Thursday, December 16, 2010
As of today we have complete most of our final assignments, including: four final presentations, two final papers, three final exams, and one herbarium. It has been a stressful past few weeks, but with one final left we have almost finished this semester. It does not feel like we have been here since September. As a way to get everyone together and take a break from studying we organized a holiday secret santa, so that everyone had to buy a gift for someone else in the program. Amazingly we all managed to keep it a secret from most of the group. This afternoon after we all finished our experimental design final we gathered at the Vernon house for some baked goods and presents. We went around and opened them so that everyone saw what was given. The gifts included great dive gifts, pets, warm weather clothes, and helpful things for Panama. It was a great break from the studying, and was great to see everyone together before we split up for winter break. Tomorrow we have our last final in Botany and then we move out of these houses to meet up again soon in Panama. This semester has gone by really fast.
Monday, December 6, 2010
Today we gave our presentations in our invertebrate class. Each student presented an invert of their choosing. Some of the animals included the the giant jellyfish Nemopilema nomurai, the elephant snail Scutus antipodes, the common octopus, the nudibranch, the seastar Pisaster ochraceus, and the nautilus. Presentation styles included powerpoint talks, movies, or a combination of the two. Many students included short videos of their organisms in action, either eating, moving, or attacking. The focus of the presentations was to discuss problems facing invertebrates having to do with global change, from climate change or human involvement. Each student also had to give possible ways that the organism would deal with the problems, adaptations or changes in behavior that would have to occur in order for the organism to respond.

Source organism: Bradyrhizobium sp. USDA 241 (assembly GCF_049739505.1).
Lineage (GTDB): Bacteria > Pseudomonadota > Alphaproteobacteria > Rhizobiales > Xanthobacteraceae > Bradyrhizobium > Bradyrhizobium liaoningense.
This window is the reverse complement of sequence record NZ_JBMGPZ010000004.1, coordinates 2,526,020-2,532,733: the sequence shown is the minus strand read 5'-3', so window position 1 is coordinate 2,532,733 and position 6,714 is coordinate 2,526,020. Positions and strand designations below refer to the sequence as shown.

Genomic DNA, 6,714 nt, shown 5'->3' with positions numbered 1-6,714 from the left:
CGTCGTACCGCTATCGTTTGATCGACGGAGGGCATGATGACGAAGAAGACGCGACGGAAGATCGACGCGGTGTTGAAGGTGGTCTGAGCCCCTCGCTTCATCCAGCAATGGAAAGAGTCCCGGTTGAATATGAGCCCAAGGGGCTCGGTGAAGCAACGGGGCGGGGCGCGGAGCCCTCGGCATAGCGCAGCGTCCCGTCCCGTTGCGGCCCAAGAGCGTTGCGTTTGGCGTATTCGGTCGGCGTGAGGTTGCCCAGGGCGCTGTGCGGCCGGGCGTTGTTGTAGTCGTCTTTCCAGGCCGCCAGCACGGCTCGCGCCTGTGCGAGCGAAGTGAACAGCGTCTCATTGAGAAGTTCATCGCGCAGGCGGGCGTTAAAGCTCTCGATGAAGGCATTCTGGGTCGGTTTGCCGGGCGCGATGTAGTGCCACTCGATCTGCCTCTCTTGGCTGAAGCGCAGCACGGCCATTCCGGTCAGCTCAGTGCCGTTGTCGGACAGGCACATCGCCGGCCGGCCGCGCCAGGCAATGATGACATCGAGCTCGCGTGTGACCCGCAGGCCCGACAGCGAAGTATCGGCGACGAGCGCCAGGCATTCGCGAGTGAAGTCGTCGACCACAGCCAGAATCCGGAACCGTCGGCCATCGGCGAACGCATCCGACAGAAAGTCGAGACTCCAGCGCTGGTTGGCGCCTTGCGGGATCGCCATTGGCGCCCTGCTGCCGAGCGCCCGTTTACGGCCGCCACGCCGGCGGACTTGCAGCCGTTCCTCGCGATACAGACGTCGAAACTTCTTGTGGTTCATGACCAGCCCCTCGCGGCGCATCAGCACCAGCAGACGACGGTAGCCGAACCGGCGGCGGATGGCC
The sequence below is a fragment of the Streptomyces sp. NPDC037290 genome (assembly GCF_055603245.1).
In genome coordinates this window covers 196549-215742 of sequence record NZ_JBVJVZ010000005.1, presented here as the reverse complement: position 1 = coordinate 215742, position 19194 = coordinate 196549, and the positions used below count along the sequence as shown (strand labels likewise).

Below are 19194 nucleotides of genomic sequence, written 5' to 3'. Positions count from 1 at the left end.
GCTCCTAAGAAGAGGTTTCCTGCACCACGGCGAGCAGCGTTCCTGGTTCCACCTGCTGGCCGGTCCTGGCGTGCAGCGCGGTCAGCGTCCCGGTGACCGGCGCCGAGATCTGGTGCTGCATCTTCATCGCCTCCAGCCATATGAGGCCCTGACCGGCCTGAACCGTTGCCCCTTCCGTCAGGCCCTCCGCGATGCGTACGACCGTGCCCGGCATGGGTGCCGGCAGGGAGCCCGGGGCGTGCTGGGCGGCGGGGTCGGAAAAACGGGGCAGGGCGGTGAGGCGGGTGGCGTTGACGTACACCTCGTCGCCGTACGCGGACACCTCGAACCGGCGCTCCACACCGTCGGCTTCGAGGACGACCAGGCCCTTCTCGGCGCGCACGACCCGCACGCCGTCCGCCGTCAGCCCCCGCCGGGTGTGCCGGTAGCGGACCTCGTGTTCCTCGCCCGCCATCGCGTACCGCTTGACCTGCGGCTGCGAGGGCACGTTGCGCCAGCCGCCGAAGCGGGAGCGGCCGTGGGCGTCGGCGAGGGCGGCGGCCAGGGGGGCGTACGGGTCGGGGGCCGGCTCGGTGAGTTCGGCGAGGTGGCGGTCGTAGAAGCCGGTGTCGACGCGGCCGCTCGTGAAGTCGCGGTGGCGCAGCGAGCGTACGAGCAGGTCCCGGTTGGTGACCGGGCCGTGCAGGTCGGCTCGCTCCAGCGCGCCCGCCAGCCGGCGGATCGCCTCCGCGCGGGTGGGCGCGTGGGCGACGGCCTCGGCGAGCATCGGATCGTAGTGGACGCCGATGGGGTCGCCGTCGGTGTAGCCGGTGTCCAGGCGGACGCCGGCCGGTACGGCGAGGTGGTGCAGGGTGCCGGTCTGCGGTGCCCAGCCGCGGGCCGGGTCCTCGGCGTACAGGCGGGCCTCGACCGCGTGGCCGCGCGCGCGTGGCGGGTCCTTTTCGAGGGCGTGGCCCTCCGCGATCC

My organism of study was Pisaster ochraceus a keystone sea star found in the northern Pacific Ocean. Although the sea star contains calcium carbonate spicules, when exposed to higher temperatures and higher concentrations of carbon dioxide the tissue mass doubled in size, showing that this organism has to potential to respond positively to the warming sea waters. Problems that this organism may face would be declines in its prey species, which are calcified organisms who may not be able to make shell material when carbon dioxide concentrations rise.
Overall, it was a great experience to learn about many different species, and to see how global change is affecting them currently and in the future.
Friday, December 3, 2010
Today in botany, we had the opportunity to make blancmange - a traditional Irish pudding made from Chondrus crispus, more commonly known as Irish Moss. Although you may not want to make it in a beaker like we did, here's a traditional recipe from lovetoknow.com so you can make it at home.
- 1 quart milk
- 1/3 ounce (a small handful) Irish moss
- 1/3 cup sugar
- ¼ teaspoon salt
- ½ teaspoon vanilla